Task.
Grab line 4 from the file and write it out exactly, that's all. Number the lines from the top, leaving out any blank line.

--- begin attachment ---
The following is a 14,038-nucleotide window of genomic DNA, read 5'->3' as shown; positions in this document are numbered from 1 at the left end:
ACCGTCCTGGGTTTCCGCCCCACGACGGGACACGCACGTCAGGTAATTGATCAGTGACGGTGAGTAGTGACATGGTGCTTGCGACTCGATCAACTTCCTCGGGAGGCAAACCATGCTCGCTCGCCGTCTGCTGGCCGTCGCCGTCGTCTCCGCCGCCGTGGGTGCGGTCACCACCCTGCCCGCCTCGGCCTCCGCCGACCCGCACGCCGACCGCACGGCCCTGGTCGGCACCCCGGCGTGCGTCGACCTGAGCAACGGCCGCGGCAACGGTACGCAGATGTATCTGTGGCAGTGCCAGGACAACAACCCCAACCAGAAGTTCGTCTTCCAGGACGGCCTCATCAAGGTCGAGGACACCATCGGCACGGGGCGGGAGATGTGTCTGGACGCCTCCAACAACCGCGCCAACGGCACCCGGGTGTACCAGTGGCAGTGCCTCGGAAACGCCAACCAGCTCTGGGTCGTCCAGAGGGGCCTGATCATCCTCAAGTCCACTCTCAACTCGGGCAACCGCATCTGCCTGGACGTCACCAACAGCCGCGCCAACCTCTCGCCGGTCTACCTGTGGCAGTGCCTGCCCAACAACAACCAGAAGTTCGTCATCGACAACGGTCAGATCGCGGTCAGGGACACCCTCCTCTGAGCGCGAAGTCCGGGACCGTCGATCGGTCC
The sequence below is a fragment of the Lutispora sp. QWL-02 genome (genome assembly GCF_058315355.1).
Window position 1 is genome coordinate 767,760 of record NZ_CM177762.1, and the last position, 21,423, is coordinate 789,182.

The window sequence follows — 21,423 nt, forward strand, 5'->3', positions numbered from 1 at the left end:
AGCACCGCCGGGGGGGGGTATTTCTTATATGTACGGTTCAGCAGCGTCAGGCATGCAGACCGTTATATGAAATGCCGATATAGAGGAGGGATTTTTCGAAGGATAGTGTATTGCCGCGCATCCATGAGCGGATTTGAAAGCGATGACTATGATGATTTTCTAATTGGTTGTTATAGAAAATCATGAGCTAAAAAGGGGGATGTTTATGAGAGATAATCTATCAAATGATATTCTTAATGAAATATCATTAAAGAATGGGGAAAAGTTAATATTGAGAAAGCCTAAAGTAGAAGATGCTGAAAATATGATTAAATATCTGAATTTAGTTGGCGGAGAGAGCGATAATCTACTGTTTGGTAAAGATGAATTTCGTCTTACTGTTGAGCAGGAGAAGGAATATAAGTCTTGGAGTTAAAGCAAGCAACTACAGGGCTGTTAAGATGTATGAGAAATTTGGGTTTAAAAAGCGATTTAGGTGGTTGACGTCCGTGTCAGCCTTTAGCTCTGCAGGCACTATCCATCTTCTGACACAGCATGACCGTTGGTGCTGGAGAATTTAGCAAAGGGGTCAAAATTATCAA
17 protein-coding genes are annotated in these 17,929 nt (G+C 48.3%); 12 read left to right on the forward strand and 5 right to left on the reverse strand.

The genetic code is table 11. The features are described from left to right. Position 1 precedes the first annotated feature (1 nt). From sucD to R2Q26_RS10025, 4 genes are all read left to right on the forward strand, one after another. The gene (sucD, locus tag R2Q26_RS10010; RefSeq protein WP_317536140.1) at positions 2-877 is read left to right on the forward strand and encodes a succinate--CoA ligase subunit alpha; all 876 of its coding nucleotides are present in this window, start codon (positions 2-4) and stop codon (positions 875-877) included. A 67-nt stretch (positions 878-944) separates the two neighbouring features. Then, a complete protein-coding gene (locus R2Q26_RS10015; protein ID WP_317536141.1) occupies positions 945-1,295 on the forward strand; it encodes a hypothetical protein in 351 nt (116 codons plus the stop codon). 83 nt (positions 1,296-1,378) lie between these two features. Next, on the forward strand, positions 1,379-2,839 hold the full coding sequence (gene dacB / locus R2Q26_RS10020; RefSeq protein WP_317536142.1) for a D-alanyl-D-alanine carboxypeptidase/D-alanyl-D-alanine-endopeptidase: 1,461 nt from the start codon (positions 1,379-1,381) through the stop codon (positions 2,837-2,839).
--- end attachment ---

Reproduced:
Window position 1 is genome coordinate 767,760 of record NZ_CM177762.1, and the last position, 21,423, is coordinate 789,182.